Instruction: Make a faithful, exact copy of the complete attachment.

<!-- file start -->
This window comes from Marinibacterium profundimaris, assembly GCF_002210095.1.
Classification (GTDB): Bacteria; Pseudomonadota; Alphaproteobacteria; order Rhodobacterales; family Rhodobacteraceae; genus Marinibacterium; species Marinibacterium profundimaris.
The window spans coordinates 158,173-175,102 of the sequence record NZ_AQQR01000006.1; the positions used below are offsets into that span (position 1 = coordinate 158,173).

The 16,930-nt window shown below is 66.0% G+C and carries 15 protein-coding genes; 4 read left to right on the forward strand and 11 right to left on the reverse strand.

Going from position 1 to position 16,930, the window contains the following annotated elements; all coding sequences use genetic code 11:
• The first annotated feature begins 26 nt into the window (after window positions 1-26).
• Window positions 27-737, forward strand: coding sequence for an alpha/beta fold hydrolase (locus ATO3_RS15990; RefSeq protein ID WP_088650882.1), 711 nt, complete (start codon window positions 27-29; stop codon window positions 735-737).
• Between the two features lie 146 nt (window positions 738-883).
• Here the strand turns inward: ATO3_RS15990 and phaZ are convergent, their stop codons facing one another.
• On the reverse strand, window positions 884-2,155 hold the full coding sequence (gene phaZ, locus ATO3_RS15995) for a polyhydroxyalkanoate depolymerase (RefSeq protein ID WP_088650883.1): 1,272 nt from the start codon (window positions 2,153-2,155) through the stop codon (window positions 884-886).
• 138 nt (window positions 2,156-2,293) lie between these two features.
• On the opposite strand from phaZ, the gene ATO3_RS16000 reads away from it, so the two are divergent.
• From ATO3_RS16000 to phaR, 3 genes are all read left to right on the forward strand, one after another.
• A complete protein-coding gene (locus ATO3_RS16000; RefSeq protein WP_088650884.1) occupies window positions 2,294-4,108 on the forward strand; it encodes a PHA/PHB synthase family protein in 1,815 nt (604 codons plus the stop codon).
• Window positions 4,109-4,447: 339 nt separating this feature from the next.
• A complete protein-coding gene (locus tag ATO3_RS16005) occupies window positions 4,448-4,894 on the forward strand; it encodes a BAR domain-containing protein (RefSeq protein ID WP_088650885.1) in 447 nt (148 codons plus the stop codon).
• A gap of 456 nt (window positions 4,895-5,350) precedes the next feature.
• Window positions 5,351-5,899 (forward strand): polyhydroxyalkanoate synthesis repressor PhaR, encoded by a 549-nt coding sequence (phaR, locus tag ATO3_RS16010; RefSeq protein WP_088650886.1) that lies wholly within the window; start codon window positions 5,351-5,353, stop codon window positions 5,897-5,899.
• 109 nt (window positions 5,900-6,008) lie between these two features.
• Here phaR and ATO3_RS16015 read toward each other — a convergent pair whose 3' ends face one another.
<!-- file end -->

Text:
This window comes from Marinibacterium profundimaris, assembly GCF_002210095.1.
Classification (GTDB): Bacteria; Pseudomonadota; Alphaproteobacteria; order Rhodobacterales; family Rhodobacteraceae; genus Marinibacterium; species Marinibacterium profundimaris.
The window spans coordinates 158,173-175,102 of the sequence record NZ_AQQR01000006.1; the positions used below are offsets into that span (position 1 = coordinate 158,173).

The 16,930-nt window shown below is 66.0% G+C and carries 15 protein-coding genes; 4 read left to right on the forward strand and 11 right to left on the reverse strand.

Going from position 1 to position 16,930, the window contains the following annotated elements; all coding sequences use genetic code 11:
• The first annotated feature begins 26 nt into the window (after window positions 1-26).
• Window positions 27-737, forward strand: coding sequence for an alpha/beta fold hydrolase (locus ATO3_RS15990; RefSeq protein ID WP_088650882.1), 711 nt, complete (start codon window positions 27-29; stop codon window positions 735-737).
• Between the two features lie 146 nt (window positions 738-883).
• Here the strand turns inward: ATO3_RS15990 and phaZ are convergent, their stop codons facing one another.
• On the reverse strand, window positions 884-2,155 hold the full coding sequence (gene phaZ, locus ATO3_RS15995) for a polyhydroxyalkanoate depolymerase (RefSeq protein ID WP_088650883.1): 1,272 nt from the start codon (window positions 2,153-2,155) through the stop codon (window positions 884-886).
• 138 nt (window positions 2,156-2,293) lie between these two features.
• On the opposite strand from phaZ, the gene ATO3_RS16000 reads away from it, so the two are divergent.
• From ATO3_RS16000 to phaR, 3 genes are all read left to right on the forward strand, one after another.
• A complete protein-coding gene (locus ATO3_RS16000; RefSeq protein WP_088650884.1) occupies window positions 2,294-4,108 on the forward strand; it encodes a PHA/PHB synthase family protein in 1,815 nt (604 codons plus the stop codon).
• Window positions 4,109-4,447: 339 nt separating this feature from the next.
• A complete protein-coding gene (locus tag ATO3_RS16005) occupies window positions 4,448-4,894 on the forward strand; it encodes a BAR domain-containing protein (RefSeq protein ID WP_088650885.1) in 447 nt (148 codons plus the stop codon).
• A gap of 456 nt (window positions 4,895-5,350) precedes the next feature.
• Window positions 5,351-5,899 (forward strand): polyhydroxyalkanoate synthesis repressor PhaR, encoded by a 549-nt coding sequence (phaR, locus tag ATO3_RS16010; RefSeq protein WP_088650886.1) that lies wholly within the window; start codon window positions 5,351-5,353, stop codon window positions 5,897-5,899.
• 109 nt (window positions 5,900-6,008) lie between these two features.
• Here phaR and ATO3_RS16015 read toward each other — a convergent pair whose 3' ends face one another.